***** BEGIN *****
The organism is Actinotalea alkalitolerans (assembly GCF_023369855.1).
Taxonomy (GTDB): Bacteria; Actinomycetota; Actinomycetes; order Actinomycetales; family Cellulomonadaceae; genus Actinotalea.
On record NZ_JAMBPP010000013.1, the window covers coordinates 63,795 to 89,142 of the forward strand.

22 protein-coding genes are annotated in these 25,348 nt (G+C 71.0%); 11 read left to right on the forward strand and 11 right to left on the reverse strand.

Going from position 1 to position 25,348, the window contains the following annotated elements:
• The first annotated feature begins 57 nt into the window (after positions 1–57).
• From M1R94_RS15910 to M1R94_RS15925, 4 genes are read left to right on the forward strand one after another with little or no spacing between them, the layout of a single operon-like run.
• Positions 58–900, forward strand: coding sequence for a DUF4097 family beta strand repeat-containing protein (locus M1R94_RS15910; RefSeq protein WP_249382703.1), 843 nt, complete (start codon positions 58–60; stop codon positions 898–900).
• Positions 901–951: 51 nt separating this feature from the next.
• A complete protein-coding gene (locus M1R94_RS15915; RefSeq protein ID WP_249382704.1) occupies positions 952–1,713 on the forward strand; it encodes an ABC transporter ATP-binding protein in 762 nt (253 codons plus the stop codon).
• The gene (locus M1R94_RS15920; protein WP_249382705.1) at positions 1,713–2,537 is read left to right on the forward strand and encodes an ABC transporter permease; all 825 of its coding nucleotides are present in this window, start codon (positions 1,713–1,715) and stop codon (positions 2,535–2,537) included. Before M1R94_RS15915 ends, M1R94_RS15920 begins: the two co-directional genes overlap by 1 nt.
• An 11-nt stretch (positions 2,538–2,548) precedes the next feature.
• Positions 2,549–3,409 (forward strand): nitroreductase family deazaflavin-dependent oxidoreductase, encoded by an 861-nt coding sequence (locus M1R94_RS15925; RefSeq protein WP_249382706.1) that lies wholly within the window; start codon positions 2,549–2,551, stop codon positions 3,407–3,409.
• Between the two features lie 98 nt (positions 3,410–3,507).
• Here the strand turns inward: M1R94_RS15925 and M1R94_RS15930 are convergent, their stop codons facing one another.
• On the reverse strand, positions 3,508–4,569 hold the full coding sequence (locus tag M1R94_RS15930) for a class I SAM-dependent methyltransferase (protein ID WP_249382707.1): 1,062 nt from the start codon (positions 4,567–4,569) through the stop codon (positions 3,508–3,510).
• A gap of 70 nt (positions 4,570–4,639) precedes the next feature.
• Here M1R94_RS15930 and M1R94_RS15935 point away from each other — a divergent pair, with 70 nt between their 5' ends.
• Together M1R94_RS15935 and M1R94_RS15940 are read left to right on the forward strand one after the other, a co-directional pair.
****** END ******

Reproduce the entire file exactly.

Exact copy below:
The organism is Actinotalea alkalitolerans (assembly GCF_023369855.1).
Taxonomy (GTDB): Bacteria; Actinomycetota; Actinomycetes; order Actinomycetales; family Cellulomonadaceae; genus Actinotalea.
On record NZ_JAMBPP010000013.1, the window covers coordinates 63,795 to 89,142 of the forward strand.

22 protein-coding genes are annotated in these 25,348 nt (G+C 71.0%); 11 read left to right on the forward strand and 11 right to left on the reverse strand.

Going from position 1 to position 25,348, the window contains the following annotated elements:
• The first annotated feature begins 57 nt into the window (after positions 1–57).
• From M1R94_RS15910 to M1R94_RS15925, 4 genes are read left to right on the forward strand one after another with little or no spacing between them, the layout of a single operon-like run.
• Positions 58–900, forward strand: coding sequence for a DUF4097 family beta strand repeat-containing protein (locus M1R94_RS15910; RefSeq protein WP_249382703.1), 843 nt, complete (start codon positions 58–60; stop codon positions 898–900).
• Positions 901–951: 51 nt separating this feature from the next.
• A complete protein-coding gene (locus M1R94_RS15915; RefSeq protein ID WP_249382704.1) occupies positions 952–1,713 on the forward strand; it encodes an ABC transporter ATP-binding protein in 762 nt (253 codons plus the stop codon).
• The gene (locus M1R94_RS15920; protein WP_249382705.1) at positions 1,713–2,537 is read left to right on the forward strand and encodes an ABC transporter permease; all 825 of its coding nucleotides are present in this window, start codon (positions 1,713–1,715) and stop codon (positions 2,535–2,537) included. Before M1R94_RS15915 ends, M1R94_RS15920 begins: the two co-directional genes overlap by 1 nt.
• An 11-nt stretch (positions 2,538–2,548) precedes the next feature.
• Positions 2,549–3,409 (forward strand): nitroreductase family deazaflavin-dependent oxidoreductase, encoded by an 861-nt coding sequence (locus M1R94_RS15925; RefSeq protein WP_249382706.1) that lies wholly within the window; start codon positions 2,549–2,551, stop codon positions 3,407–3,409.
• Between the two features lie 98 nt (positions 3,410–3,507).
• Here the strand turns inward: M1R94_RS15925 and M1R94_RS15930 are convergent, their stop codons facing one another.
• On the reverse strand, positions 3,508–4,569 hold the full coding sequence (locus tag M1R94_RS15930) for a class I SAM-dependent methyltransferase (protein ID WP_249382707.1): 1,062 nt from the start codon (positions 4,567–4,569) through the stop codon (positions 3,508–3,510).
• A gap of 70 nt (positions 4,570–4,639) precedes the next feature.
• Here M1R94_RS15930 and M1R94_RS15935 point away from each other — a divergent pair, with 70 nt between their 5' ends.
• Together M1R94_RS15935 and M1R94_RS15940 are read left to right on the forward strand one after the other, a co-directional pair.